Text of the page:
EU laws to create World's safest trucks

New super-safe truck
25 Apr, 2014 8:30am Joe Finnerty

Radical truck redesign to boost visibility for drivers, cut crash deaths. They're due on UK roads by 2022

Safer, more streamlined lorries could be on UK roads by 2022 if new EU laws are approved. MEPs have backed a draft policy supporting a radical redesign of the existing ‘brick’-shaped vehicles.

Bigger windscreens would remove blind spots and a cab redesign would further improve visibility. A rounded nose and front crumple zone would make it safer for pedestrians and cyclists, and a sleeker profile would ensure better fuel efficiency and reduce emissions.

National governments will now consider the proposed changes, with a decision on them expected after the EU elections in May.

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If approved, the modifications will take at least seven years to become law, allowing haulage companies time to upgrade their fleets.

Currently, operators spend thousands of pounds retro-fitting existing HGVs, but while these make up just three per cent of traffic in the EU, they account for 15 per cent of the fatal accidents.

The Freight Transport Association (FTA) is backing the new safety plans, although James Hookham, the FTA’s managing director of membership and policy, said: “It has to be achieved without reducing payload, otherwise more journeys would have to be made – which would result in more congestion and emissions.”

The Department for Transport is also on-board, but wants to see alterations before signing off on the proposals. A spokesman said: “Making HGVs safer is a priority for the Government.”

World's safest lorry?

A prototype (pictured, top) by the Transport & Environment group has helped shape EU proposals for the next generation of HGVs. Here's how it gives road users better protection:

1. Savings: Sleeker shape would allow hauliers to save thousands of pounds in fuel.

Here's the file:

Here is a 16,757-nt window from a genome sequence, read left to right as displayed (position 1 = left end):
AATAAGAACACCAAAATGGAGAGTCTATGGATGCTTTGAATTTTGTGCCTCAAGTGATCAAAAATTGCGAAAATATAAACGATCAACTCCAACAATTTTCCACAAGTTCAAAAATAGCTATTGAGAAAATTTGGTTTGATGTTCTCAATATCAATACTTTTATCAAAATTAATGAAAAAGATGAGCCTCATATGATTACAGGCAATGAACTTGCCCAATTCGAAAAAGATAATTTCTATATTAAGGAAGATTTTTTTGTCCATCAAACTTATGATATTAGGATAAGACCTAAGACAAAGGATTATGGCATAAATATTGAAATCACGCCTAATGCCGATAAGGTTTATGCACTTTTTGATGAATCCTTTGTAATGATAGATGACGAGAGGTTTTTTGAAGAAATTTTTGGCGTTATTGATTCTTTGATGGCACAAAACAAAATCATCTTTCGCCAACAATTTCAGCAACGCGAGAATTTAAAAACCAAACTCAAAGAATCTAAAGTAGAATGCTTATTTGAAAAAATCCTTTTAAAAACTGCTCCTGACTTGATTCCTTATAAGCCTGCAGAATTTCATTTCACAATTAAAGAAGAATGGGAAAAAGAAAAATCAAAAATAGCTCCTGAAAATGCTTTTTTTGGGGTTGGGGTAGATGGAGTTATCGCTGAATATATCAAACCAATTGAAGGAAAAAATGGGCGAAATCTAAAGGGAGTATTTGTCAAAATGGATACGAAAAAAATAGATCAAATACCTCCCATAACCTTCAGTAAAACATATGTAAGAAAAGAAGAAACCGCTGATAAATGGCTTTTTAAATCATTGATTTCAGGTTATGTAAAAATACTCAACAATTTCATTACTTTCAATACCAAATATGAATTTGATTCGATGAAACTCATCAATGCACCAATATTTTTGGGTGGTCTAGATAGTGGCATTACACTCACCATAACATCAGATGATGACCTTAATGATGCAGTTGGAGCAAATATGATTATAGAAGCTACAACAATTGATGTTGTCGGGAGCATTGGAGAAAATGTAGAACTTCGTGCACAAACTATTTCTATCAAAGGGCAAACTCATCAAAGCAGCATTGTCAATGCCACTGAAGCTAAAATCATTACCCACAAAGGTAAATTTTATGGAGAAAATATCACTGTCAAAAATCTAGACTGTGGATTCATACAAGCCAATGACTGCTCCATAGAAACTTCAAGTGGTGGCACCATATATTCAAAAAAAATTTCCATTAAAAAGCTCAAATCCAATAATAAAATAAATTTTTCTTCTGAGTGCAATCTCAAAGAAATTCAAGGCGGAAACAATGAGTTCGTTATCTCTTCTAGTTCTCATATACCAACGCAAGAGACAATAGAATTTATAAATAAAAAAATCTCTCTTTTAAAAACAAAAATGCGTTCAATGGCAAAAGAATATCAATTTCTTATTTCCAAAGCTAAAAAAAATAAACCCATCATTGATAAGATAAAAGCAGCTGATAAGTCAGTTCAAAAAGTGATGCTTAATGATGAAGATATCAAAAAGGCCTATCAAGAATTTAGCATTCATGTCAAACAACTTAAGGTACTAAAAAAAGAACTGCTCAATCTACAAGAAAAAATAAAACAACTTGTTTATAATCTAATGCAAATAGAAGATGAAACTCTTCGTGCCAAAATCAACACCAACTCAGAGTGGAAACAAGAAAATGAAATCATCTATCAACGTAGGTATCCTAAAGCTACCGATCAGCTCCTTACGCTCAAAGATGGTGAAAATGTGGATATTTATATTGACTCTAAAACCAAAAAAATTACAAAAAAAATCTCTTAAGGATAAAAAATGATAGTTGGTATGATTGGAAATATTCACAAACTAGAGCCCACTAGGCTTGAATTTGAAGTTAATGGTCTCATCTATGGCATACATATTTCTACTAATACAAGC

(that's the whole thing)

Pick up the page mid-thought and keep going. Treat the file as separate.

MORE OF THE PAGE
2. Comfort: A larger cab size gives drivers more space to stretch out between stints.

3. Visibility: New frontal design allows bigger windscreens, reducing blind spots.

4. Safety: Rounded front end creates a crumple zone to minimise injuries to cyclists and pedestrians.

5. Protection: A crash box can be fitted in the extra nose space, reducing the impact of accidents.

6. Efficiency: Longer nose improves aerodynamics by 12 per cent, saving fuel and cutting emissions.

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If you are a pedestrian get hit by that new truck design at 30 MPH you are still a gonna unless you have your Superman pants on, having bigger windows that gives better visibility yep thats a smart move and very welcome.

Yes at 30mph agreed, but even if the new design allows someone to survive a 12mph impact whereas the old design may have killed them at 10mph then that's still a welcome change that would save at least some lives.

Having the blind spot covered so that the cyclists that do the illegal undertake are protected will help too.

You mean the undertake in the majority of the marked cycle lanes (and hence not illegal)?

Try driving a truck then you can comment

Indeed. Cyclists are learning not to do it now, but there are still a lot of senseless ones on the road. Most T-Junctions don't have the marked cycle lanes and therefore most of these undertakes are illegal as well as being ill-advised.

Not saying it's easy to drive a truck. More that a lot of cyclists are (quite naturally) following the markings put down by councils.
Personally, I prefer to ride further out in the car lanes (fewer potholes, less crap in the road) and overtake trucks on the right hand side when riding.
And the ideal would be to completely separate bikes and motorised vehicles. But until that happens, the OP's cyclist blaming isn't helpful.
(I'm assuming you're one of the good truckers, who doesn't feel the need to drive and phone at the same time, unlike far too many of them)

Just looks like an old Ford Transit pick up lowered. Who knew the old rust bucket was so ahead of its time.

Why not reduce the overall height of the vehicle? That's what causes blind spots, inability to see cyclists etc.

There was a prototype years ago, of a lorry that looked like an airplane pusher, it sat underneath the trailer such that it would be at car/van level.

Without meaning to provoke an argument, undertaking is not illegal. It is, however, ill-advised. You cant get a ticket for undertaking, though you can if you were undertaking carelessly.